769791979208

Details

Format: Vinyl
Label: BLANK FORMS
Rel. Date: 07/22/2022
UPC: 769791979208

Ground: Five Mechanic Convention Streams
Artist: Jerry Hunt
Format: Vinyl
New: Available $35.98
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Formats and Editions

DISC: 1

1. LP1: Chimanzzi (Olun): Core
2. Lattice (Stream): Ordinal LP2: Transform (Stream): Monopole
3. Talk (Slice): Double
4. Bitom (Stream): Link

More Info:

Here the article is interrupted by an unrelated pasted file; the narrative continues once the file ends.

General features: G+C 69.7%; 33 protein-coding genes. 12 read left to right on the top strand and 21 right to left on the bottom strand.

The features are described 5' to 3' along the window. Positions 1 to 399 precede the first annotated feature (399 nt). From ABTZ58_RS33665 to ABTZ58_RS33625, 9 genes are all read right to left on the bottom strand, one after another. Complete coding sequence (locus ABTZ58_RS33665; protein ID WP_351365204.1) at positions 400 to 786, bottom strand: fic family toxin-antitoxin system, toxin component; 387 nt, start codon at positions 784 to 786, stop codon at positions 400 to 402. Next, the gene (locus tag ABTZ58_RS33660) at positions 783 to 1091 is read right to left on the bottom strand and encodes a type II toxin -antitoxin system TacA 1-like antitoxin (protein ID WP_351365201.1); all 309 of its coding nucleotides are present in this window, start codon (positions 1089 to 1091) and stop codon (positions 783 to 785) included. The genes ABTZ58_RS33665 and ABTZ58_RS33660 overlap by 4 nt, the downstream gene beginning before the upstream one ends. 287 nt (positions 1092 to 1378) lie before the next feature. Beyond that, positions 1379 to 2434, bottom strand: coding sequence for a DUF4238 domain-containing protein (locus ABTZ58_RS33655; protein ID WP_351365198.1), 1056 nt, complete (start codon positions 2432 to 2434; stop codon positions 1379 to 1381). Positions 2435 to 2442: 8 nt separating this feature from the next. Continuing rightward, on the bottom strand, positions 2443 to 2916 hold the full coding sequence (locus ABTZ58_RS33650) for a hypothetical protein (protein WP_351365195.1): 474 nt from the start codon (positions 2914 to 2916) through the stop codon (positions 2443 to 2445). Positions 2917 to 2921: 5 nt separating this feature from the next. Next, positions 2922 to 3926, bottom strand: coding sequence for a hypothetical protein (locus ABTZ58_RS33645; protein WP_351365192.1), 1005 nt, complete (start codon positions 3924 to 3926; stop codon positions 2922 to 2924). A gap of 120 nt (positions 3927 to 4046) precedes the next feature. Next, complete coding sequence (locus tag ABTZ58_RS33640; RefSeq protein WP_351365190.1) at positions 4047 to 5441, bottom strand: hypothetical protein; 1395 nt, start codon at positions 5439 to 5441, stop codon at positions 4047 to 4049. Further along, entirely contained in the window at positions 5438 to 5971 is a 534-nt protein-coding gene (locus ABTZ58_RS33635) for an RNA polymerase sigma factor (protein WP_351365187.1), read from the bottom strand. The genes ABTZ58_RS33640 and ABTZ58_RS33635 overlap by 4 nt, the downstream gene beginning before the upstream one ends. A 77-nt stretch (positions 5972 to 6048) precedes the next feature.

The final album released by the composer-performer Jerry Hunt before his death, Ground: Five MechanicConvention Streams is a rare and foundational audio document of Hunt's compositional process. The recordcollects five pieces from the artist's "Ground" series, translating his characteristically variable and spatialscores into "recorded fixtures of activity using mechanic musical instrument arrays," to eerie and mesmerizingresults. Originally released by experimental label OODiscs in 1992, it is now available on vinyl for the firsttime from Blank Forms Editions. It's tracks are dense and unpredictable, a miscellany of arrhythmic bursts,fragments of spoken and whispered words, soft then fevered rattles and shaking, and a rare return topianoforte for the virtuoso player. On "Talk (slice): double" a nervous, warped dialogue unfolds betweenHunt and composer Rod Stasick, their voices alternately measured and monstrous. In "Transform (stream):monopole," breathy whistles build against a shimmering stream of bells, rattles, and shakers in a fantasticalcascade of percussion. Hunt revisits the piano in "Lattice (stream): ordinal" and "Bitom (stream): link,"oscillating between gentle, almost classical phrases and frantic, seemingly random play. His collaboration withviolinist Jane Henry, "Chimanazzi (Olun): core," extends similarly unorthodox playing techniques to theviolin, involving the scraping, plucking, and playing of it's strings. The unstable quality of these tracks beliesthe rigor of Hunt's procedures; each ofGround's five pieces, their "common ground core," is derived from theangelic tables of sixteenth century English philosopher and occultist John Dee, adapted by Hunt asframeworks to layer, adapt, and renew in his compositions. With a complex arrangement of sensors andequipment, which the artist called "interrelated electronic, mechanic, and social sound-sight interactivetransactional systems," Hunt realized these derivative systems in the techno-shamanic performances for whichhe is best known. Ground distills these procedures into fixed songs, producing a vital and critical record ofHunt's singular approach to composition.